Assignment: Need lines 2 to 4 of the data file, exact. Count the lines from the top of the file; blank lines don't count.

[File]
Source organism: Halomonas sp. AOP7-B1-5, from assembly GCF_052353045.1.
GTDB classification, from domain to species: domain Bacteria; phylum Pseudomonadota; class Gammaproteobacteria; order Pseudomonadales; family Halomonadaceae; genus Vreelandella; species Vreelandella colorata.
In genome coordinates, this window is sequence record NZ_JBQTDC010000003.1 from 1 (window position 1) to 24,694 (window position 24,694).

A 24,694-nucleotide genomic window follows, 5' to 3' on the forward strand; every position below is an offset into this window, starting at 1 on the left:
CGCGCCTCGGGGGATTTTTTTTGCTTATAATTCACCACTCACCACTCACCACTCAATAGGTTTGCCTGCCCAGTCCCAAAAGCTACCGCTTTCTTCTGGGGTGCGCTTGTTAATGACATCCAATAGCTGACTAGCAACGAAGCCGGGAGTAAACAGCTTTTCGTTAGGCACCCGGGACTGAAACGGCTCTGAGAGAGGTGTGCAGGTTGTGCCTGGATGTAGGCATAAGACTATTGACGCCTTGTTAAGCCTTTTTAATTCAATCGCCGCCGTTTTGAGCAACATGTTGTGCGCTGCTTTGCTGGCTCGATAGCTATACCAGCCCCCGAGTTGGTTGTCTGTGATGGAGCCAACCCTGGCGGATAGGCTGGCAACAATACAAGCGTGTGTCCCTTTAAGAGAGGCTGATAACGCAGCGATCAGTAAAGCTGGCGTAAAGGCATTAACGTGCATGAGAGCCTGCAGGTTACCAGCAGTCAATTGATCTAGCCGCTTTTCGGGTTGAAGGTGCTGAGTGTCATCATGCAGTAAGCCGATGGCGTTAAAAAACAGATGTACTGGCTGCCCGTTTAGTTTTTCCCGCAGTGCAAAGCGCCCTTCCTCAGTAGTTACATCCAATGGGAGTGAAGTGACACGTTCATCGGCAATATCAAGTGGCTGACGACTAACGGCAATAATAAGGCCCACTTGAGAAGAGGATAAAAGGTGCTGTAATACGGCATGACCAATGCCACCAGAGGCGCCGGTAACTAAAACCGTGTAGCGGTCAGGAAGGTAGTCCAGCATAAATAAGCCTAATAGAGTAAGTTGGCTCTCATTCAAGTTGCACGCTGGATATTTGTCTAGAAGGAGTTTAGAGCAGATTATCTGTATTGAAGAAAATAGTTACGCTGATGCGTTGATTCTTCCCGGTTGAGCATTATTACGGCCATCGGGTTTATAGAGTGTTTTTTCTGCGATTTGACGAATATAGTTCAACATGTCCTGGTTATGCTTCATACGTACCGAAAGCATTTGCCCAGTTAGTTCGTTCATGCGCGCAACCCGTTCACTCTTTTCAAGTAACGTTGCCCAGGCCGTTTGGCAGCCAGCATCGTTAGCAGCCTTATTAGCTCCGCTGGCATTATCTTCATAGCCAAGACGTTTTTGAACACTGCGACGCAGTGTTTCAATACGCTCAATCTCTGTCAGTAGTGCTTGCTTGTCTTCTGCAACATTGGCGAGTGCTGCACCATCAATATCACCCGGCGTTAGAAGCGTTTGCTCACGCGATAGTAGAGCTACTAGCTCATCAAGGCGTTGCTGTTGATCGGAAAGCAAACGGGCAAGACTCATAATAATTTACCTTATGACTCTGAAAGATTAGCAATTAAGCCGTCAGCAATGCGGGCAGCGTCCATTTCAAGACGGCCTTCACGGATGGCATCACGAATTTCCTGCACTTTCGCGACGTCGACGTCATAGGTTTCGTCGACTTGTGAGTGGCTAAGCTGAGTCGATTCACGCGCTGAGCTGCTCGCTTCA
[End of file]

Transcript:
GTDB classification, from domain to species: domain Bacteria; phylum Pseudomonadota; class Gammaproteobacteria; order Pseudomonadales; family Halomonadaceae; genus Vreelandella; species Vreelandella colorata.
In genome coordinates, this window is sequence record NZ_JBQTDC010000003.1 from 1 (window position 1) to 24,694 (window position 24,694).

A 24,694-nucleotide genomic window follows, 5' to 3' on the forward strand; every position below is an offset into this window, starting at 1 on the left: